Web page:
Federal University of Acre Campus Floresta - Cruzeiro do Sul Center for Multidisciplinary Studies - English Course Morphosyntax I Prof. Msc. Mauro UchôaWhat is morphosyntax?The science of Morphology and syntax which are combined into the nameMorphosyntax. It covers morphosyntactic aspects such as sentence pattern, affixes,and inflection.The system of the internal structure of words (morphology) and the way in which wordsare put together to form phrases and sentences (syntax).The American Heritage® Dictionary of the English Language, Fourth Edition, definesmorphosyntax as: 1. The study of grammatical categories or linguistic units that have both morphological and syntactic properties. 2. The set of rules that govern linguistic units whose properties are definable by both morphological and syntactic criteria.How Words are Formed?Words are a part of everyday language and contain a number of basic parts. Prefixes,suffixes, and base words (root or core) are put together through the process of wordformation:Affixation Ex: pleasant - unpleasant, meaning - meaningful - meaningless.Conversion Ex: drive (verb) - drive (noun) Its a long drive from Glasgow to London. Im learning to drive.Compound Ex: tea + pot = teapot, arm + chair = armchairWords are structures that are used every day in speech, writing, and communication.Individual words are made of specific parts, each with their specific function andmeaning.What is a morpheme?The smallest unit of meaning in language is called a morpheme. These morphemes,which may or may not be a complete word in any given language, are the buildingblocks for creating words by adding prefixes, suffixes, and other parts of words.
Free Morpheme Bound Morpheme read-able leg-ible hear-ing audi-ence en-large magn-ify, perfom-ance rend-ition white-ness clar-ity dark-en obfusc-ate seek-er aplic-antA base word is a morpheme or group of morphemes that have one complete meaning.Base words can be short, such as "but," or much longer. These are the parts oflanguage that are used to communicate, but are also used to build more complicatedwords with more intricate meanings.Affixes are indeed always bound, but it is not the case that roots are always free.Morphemes and theirs allomorphsHow are the plural of most English nouns formed?Is every morpheme pronounced the same in all context?[s] = /s/, /z/ and /iz/ when the preceding sound is a sibilant (the kind of hissing or hushing sound heard at the end of horse, rose, bush, church and judge, the /iz/ allomorphy occurs. otherwise, when the preceding sound is voiceless, i.e. produced with no vibration of the vocal folds in the larynx (as in cat, rock, cup of cliff, the /s/ allomorph occurs otherwise, (i.e. after a vowel or a voiced consonant, as in dog or day), the /z/ allomorph occurs.How do we pronounce the -ed?In 3 ways - / Id/ or / t/ or / d/ / Id/ wanted, ended / t/ Hoped, laughed, faxed, washed, watched, liked / d/ Played, allowed, begged Please visit this website to learn more: http://www.5minuteenglish.com/apr18.htmInflectional morphologyInflectional morphemes: vary (or "inflect") the form of words in order to express grammaticalfeatures, such as singular/plural or past/present tense. Thus Boy and boys, for example, aretwo different forms of the "same" word; the choice between them, singular vs. plural, is amatter of grammar and thus the business of inflectional morphology. (Crystal, p. 90.)-s = plural form, possessive, verb third person -er - comparative-ed = past form -est = superlative-ing = progressive form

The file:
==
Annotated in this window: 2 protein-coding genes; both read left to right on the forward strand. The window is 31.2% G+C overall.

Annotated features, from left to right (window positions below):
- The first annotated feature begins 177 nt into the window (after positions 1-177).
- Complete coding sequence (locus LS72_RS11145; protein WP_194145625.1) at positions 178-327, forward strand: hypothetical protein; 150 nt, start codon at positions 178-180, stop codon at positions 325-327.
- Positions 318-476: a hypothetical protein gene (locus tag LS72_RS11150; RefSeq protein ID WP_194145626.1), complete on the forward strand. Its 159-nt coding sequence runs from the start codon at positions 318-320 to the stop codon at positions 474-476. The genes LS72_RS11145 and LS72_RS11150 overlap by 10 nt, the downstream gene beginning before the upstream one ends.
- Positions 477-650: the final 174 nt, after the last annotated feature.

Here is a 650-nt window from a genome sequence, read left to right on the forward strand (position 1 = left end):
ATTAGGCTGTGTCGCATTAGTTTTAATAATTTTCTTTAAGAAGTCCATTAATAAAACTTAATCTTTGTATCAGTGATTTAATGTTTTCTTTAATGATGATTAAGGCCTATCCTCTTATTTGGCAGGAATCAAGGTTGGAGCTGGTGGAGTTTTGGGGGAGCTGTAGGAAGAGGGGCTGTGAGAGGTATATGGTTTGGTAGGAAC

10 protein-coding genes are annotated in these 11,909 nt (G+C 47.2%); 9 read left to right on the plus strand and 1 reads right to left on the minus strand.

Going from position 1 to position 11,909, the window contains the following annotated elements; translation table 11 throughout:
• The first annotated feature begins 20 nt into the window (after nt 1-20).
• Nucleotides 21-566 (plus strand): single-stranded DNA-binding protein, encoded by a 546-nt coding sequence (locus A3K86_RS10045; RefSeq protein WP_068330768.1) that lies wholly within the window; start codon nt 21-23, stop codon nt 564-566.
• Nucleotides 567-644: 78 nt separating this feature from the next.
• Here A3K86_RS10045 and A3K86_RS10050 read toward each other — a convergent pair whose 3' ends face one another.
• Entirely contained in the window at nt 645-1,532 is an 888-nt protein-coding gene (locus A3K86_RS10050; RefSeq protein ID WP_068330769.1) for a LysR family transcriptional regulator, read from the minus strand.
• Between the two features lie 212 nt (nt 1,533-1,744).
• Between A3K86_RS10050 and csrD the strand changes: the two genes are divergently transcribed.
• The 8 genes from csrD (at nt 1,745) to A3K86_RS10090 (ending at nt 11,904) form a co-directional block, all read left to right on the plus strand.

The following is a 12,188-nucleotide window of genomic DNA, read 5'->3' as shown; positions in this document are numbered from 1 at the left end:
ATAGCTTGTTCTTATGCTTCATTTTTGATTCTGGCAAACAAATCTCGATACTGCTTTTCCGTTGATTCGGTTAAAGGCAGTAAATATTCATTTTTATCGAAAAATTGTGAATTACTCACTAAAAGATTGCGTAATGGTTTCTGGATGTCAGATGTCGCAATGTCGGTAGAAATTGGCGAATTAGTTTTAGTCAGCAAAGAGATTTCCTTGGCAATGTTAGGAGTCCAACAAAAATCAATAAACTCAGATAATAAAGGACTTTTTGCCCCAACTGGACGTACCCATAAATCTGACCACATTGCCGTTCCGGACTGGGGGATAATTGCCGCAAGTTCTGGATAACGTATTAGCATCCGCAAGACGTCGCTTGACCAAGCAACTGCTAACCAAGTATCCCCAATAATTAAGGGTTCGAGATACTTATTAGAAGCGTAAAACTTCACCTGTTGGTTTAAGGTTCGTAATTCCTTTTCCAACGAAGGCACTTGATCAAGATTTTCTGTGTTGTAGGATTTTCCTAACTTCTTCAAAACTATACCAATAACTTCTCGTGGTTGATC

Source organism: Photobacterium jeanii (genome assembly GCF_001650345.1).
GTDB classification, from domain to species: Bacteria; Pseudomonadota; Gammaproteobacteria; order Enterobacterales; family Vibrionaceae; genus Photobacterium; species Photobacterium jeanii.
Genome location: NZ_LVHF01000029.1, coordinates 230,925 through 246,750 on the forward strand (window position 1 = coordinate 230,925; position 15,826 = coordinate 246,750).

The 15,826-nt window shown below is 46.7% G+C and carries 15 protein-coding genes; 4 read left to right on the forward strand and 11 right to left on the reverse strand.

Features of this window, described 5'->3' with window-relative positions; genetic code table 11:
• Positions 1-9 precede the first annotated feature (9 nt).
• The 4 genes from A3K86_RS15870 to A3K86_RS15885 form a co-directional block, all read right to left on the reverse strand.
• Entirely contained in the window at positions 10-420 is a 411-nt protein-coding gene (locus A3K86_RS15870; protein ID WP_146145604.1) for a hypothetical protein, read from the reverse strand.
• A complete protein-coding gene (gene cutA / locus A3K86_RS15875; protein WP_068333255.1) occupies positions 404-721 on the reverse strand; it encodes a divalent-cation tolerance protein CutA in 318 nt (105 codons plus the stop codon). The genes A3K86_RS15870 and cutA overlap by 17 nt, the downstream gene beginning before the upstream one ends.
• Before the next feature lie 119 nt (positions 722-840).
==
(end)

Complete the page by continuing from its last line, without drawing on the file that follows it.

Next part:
Federal University of Acre Campus Floresta - Cruzeiro do Sul Center for Multidisciplinary Studies - English Course Morphosyntax I Prof. Msc. Mauro UchôaExercises 01 - Consider the following words:a) tigers - speakers b) untimaly - uniquely c) decorating - decentralisingd) wholesome - gruesome e) consumed - consumption f) leucocyte - erythocyte1) Divide them into morphemes, noting any instances where you are unsure. What differences are therebetween the words in each pair?2) Are there any morphemes here which have two or more allomorphs?3) Which of these morphemes are free and which are bound? Are the bound morphemes all affixes, orare some of them roots or combining forms?Exercises 02 - Explain the function of the bold morpheme in the following sentences1) This pianist performs in the local hall every week.2) Mary told us that this pianist performed in the local hall every week.3) The performance last week was particularly impressive.Exercises 03 - In each of the following groups of word forms, identify those that are (or can cam be,according to context) forms of the same lexeme:a) woman, womans, women, womanly, girlb) greenish, greener, green, greensc) written, wrote, writer, rewrites, writingBibliography:CARSTAIRS-McCARTHY. Andrew. An Introduction to English Morphology.Edinburgh: Edinburgh University Press, 2002.